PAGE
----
Review Summary: As regards nocturnal vertebrates...
Dreary materials scattered as far as the Batcave scene used to reach, belong to those enticed by the early '80s goth range of acoustics. If that's your signal, you might find that this semi-unknown, almost forgotten band can provide respectful dark waves or a poor man's Faith
, plus you could almost feel sad for all the times they got an Oi! boot up their arses after being left outside a club packed with more 'respected' regulars.
Frigid, dispirited motifs and 'bring the reverb on' semi-production, might eventually tag Heaven Is Waiting
clichéd or appropriate according to taste, yet an underlying grasp on the concept of melodic allure (guitar, synth and vocal-wise), although repetitive, is what slightly differentiates the Danse Society from other second tier practitioners of the harmonised decadence and stylised depression. Moreover, Rawlings' approach--longing to be more Smith than Curtis--fits the arrangements, which in turn are more proto-Cure than latter-Joy. So, I'm guessing that a collector of some sort or the Parker & Stone goth-quartet of caricatures would be happy to find this scaly sleeve tucked away somewhere inside a Barnsley pawnshop.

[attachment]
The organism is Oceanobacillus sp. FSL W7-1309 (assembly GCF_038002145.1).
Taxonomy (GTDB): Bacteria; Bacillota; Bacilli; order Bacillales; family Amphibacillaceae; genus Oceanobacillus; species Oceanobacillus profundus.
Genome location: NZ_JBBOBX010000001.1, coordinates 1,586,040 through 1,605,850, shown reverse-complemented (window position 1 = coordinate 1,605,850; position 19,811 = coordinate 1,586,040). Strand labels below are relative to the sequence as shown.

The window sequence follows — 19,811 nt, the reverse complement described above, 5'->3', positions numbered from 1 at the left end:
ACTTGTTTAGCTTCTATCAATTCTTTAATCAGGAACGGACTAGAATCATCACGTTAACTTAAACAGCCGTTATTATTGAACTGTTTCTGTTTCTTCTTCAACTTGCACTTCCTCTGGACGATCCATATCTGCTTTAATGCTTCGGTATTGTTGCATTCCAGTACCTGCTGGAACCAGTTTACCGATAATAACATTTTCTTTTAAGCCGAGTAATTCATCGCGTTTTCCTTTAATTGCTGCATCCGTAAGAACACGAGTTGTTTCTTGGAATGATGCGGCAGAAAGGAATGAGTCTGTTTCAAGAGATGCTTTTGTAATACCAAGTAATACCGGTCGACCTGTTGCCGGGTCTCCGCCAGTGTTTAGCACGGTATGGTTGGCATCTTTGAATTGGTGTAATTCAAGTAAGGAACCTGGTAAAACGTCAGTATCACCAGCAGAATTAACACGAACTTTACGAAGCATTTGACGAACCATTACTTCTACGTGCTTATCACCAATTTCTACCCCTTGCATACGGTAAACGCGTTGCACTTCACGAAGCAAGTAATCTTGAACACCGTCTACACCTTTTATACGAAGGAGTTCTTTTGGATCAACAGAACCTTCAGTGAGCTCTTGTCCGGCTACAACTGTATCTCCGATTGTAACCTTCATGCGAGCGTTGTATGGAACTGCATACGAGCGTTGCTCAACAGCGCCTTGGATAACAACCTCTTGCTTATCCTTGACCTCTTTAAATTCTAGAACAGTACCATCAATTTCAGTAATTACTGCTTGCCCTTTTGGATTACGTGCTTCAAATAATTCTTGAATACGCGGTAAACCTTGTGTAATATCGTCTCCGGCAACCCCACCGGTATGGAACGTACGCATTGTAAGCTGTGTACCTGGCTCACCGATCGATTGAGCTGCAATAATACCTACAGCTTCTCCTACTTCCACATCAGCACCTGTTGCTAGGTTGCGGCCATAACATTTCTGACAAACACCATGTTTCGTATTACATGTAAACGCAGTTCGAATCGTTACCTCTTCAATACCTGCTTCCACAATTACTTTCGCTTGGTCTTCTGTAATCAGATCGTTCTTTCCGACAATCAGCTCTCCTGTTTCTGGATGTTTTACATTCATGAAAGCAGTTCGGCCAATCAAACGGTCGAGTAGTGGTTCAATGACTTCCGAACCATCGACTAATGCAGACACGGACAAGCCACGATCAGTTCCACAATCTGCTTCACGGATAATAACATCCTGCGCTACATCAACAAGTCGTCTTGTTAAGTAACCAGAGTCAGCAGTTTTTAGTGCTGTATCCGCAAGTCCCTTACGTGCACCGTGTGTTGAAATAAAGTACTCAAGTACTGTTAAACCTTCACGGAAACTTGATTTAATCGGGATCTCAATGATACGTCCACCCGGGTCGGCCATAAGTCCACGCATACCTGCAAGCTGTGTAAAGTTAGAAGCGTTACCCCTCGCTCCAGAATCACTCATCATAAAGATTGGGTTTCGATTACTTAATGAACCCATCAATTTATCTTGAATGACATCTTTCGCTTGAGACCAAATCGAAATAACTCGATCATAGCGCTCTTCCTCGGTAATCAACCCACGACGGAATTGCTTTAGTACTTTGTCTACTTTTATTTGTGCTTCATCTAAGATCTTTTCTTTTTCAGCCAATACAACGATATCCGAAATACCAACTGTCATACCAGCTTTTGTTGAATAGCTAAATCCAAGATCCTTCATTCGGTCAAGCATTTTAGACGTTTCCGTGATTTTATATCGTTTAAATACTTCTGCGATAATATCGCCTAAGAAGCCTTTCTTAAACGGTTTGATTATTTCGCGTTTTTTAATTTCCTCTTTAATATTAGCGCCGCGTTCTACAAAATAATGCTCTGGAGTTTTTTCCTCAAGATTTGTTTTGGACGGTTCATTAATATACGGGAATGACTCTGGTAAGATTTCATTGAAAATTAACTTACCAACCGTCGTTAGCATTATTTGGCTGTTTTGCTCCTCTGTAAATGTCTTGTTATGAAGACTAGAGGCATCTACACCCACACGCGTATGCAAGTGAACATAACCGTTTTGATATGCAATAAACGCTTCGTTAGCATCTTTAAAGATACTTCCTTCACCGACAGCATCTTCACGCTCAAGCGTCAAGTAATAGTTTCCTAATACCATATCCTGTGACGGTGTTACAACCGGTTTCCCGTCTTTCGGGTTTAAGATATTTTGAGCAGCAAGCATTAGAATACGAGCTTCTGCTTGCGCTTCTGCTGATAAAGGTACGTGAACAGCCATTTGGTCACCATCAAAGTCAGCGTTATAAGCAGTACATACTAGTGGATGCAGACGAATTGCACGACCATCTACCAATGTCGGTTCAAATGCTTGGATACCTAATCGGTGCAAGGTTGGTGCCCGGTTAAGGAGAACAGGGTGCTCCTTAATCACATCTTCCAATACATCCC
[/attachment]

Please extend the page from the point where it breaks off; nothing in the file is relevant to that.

In retrospect, Charles has been proven right once again. Those who had been imitated managed to live, by dispensing a substantial chunk of decadence and depression off their style and harmonies, or for those of you preferring 'em as such, I'll back down and say that they had the skills to conform 'artfully' and expand their habitat--trading some gear o'er La Manche's coldwaves, for the French seemed happy to buy their keyboards secondhand. As for the imitators... they turned out to be flexible chiropterans as well; when they failed to adjust their sonar towards the FM after a bunch of singles plus the next release, natural selection intervened--and The Danse Society got day jobs.